For those who aren’t aware Destiny is a ‘shared-world shooter’ set seven-hundred years in the future in a post-apocalyptic version of our solar system.
**We're taking our time to get to grips with the huge scale of Destiny, so expect a full review at the end of the week**
It’s made by the creators of Halo and the publishers of Call of Duty and plays much like a blend between the two. It's inspired by the sprawling space operas of Alastair Reynolds and Peter Hamilton, and it shows.
The player takes the role of one of the mysterious Guardians as they fight against The Darkness - an encroaching ancient enemy. Players are imbued with the Light of The Traveler - a moon-like alien that came to Earth many centuries ago and initiated a sort of Golden Age, before The Darkness followed it there and crushed humanity.
You can take the role of either a warlock (mage), hunter (rogue), or titan (tank-class/warrior). Each has its own skill set and you unlock new weapons, items and skills as you defeat more enemies and complete missions, levelling up. The game is set in an always-connected universe, much like World of Warcraft, but with the game-play of Borderlands mixed with Halo. Players can form ‘Fireteams’ with friends, with up to three players, and fight through ‘Strikes’ - basically cooperative raids that culminate with a boss.
‘Eyes up, Guardian,’ says my Ghost, voiced by Peter Dinklage of Game of Thrones fame, a hovering transforming drone that guides you through the game. It’s a phrase that I find myself heeding to as I battle through the post-apocalyptic cosmodrome of ‘Old Russia’ in the opening hours. So far I’ve made it past that old wreck. I’ve moved on from the pink swirling skyboxes and the soaring greenery, that still manages to find root among the abandoned stations. I’ve defeated wave after wave of enemy, salvaged a ship, hooked up a warp drive and made it to The Tower (the final city on Earth), a social hub for the ‘shared-world’ aspects of the game.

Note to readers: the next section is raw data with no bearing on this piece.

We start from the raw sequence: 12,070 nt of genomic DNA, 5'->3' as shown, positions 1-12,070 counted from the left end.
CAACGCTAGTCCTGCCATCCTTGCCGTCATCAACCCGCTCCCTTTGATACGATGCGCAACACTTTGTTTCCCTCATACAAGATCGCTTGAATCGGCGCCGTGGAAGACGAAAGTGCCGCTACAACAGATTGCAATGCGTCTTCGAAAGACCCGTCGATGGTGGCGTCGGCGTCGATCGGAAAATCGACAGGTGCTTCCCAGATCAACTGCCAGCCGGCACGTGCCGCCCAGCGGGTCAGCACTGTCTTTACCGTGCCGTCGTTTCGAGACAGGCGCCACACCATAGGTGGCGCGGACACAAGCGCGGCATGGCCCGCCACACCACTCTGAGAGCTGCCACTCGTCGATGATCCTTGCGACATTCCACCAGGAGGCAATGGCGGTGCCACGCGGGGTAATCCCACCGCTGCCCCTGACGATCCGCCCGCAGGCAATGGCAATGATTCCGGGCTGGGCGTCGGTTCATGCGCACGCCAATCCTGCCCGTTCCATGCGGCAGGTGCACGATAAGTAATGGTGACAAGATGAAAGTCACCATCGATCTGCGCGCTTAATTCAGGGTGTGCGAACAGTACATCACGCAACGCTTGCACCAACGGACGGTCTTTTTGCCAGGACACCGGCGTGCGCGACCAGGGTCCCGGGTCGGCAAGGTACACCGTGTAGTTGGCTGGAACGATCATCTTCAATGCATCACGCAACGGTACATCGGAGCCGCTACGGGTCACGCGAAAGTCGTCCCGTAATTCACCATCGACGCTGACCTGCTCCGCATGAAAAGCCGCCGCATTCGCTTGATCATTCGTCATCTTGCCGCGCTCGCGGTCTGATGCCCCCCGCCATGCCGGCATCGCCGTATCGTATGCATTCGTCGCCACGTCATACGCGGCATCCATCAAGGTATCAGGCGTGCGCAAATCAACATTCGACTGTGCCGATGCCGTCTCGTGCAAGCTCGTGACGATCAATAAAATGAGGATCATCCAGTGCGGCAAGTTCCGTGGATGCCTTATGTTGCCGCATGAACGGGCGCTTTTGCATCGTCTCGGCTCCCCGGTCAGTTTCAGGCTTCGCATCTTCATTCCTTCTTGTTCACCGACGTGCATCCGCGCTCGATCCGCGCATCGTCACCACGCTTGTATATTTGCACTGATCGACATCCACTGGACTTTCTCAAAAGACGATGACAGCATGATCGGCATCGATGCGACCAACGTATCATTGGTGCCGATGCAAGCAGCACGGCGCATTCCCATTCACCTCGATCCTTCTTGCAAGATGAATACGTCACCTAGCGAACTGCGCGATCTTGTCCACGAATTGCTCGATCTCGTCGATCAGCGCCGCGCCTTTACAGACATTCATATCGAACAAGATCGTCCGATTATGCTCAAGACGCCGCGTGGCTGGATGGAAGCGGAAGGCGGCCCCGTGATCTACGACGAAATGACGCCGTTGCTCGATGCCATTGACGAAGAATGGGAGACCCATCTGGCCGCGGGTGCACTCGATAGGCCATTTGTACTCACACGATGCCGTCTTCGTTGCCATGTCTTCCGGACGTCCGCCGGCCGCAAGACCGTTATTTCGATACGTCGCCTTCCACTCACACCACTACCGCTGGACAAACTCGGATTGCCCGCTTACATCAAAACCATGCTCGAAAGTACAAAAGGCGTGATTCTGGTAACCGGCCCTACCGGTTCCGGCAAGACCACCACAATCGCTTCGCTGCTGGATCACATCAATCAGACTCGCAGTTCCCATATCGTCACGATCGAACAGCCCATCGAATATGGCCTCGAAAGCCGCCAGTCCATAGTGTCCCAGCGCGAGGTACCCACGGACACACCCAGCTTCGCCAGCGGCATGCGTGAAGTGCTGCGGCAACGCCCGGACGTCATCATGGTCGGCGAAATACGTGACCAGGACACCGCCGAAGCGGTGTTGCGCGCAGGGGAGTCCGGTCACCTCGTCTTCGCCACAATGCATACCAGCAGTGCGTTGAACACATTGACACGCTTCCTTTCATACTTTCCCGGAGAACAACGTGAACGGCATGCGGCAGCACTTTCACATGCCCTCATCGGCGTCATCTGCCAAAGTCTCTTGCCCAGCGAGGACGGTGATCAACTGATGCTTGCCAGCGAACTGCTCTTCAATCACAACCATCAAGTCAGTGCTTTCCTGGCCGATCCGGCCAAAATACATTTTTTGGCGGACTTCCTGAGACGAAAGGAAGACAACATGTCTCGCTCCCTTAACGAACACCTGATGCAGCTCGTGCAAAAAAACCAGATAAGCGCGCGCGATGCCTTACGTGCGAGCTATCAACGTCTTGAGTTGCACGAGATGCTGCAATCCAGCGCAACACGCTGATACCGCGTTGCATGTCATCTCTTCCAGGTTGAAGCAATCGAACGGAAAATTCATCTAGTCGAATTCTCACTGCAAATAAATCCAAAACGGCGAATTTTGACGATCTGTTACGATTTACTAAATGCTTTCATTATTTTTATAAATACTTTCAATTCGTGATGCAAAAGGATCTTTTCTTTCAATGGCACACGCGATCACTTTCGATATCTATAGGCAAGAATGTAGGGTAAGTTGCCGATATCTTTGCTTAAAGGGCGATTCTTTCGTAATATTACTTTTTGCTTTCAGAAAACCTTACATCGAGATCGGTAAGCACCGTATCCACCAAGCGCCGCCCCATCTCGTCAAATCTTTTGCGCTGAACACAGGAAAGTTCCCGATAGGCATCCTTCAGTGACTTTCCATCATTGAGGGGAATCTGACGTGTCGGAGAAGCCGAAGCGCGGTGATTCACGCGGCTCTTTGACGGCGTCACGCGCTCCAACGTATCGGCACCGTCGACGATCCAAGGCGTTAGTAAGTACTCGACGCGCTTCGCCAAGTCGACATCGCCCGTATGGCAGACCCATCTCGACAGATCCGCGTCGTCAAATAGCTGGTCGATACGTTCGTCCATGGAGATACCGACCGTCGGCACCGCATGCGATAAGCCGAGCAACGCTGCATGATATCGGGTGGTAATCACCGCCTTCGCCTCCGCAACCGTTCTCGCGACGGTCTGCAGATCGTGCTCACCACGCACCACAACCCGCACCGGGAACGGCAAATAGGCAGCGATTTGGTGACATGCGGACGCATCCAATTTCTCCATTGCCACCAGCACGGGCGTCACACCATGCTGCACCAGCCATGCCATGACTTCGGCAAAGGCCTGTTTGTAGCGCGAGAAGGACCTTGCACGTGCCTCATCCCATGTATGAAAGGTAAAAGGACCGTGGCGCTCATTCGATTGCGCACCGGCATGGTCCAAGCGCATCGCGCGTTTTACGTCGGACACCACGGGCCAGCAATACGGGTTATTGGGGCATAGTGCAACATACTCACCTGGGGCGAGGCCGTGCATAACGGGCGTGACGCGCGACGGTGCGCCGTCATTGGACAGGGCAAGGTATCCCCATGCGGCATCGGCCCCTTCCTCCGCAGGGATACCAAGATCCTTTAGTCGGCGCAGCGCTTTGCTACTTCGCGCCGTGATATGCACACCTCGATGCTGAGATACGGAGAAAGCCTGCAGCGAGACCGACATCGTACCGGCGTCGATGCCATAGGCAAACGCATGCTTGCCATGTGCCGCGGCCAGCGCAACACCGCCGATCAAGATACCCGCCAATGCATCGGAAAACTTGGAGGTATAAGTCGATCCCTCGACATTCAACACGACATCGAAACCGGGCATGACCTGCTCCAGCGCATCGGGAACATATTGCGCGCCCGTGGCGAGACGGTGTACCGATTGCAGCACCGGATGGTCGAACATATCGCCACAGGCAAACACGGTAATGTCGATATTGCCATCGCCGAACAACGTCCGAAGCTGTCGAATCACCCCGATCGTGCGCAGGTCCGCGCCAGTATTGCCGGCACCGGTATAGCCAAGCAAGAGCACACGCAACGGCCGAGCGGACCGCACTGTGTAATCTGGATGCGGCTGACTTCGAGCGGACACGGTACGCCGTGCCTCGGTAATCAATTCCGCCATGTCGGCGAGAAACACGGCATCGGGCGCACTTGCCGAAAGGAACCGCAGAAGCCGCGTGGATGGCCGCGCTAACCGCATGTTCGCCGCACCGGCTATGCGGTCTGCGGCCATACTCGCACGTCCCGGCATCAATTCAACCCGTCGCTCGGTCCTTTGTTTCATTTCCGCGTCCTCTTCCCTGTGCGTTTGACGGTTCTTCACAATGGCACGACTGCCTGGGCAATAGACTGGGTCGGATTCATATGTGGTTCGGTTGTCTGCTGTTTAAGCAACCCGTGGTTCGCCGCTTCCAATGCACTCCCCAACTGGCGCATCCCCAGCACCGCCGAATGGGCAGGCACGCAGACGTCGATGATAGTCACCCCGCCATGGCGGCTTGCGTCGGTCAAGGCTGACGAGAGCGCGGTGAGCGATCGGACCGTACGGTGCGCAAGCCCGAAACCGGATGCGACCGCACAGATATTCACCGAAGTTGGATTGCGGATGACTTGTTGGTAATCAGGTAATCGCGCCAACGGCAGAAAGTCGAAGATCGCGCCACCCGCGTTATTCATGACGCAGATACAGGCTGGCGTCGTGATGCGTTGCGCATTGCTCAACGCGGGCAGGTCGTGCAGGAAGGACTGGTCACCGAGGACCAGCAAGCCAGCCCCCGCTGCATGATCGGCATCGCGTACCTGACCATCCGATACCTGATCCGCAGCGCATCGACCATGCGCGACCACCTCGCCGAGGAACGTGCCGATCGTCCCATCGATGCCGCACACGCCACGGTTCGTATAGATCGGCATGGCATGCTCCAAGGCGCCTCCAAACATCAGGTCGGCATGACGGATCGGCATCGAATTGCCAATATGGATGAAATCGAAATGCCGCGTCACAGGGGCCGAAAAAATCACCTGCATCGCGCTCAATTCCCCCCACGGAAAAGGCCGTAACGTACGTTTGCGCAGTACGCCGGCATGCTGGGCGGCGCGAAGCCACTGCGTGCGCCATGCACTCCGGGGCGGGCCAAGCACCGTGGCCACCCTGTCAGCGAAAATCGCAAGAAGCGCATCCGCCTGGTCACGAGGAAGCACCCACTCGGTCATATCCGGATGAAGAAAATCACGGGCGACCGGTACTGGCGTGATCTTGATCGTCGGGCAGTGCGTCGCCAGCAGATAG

It’s 3am at night and the soundtrack is pulsing through my headphones. Part-fantasy and part-science-fiction, the score seems to be inspired by the likes of Star Trek and Star Wars and even as far as Lord of the Rings. The Legend of Zelda and, of course, Halo beat through. It’s a soaring sound. A cinematic sound.
Level 7 and I have unlocked a plasma rifle imbued with solar fire. Facing wave after wave of The Hive inside the caverns of the moon I realise that my new gun has to charge before it can shoot the trio of flames that will sear the ancient foes before me. It takes precious seconds and my warlock is weak, her health down to a thin millimetre, the PS4 controller’s lightbar raging red into my living room. I’m on the edge of my seat in a way I haven’t been for a while. It’s not dissimilar to the fear you get playing Resident Evil, or back in the old days, Goldeneye. The horror when you realise you’re low on ammo, yet face-to-face with not just one foe: but a horde of them. It’s a good feeling. A welcome feeling.
Independent News Service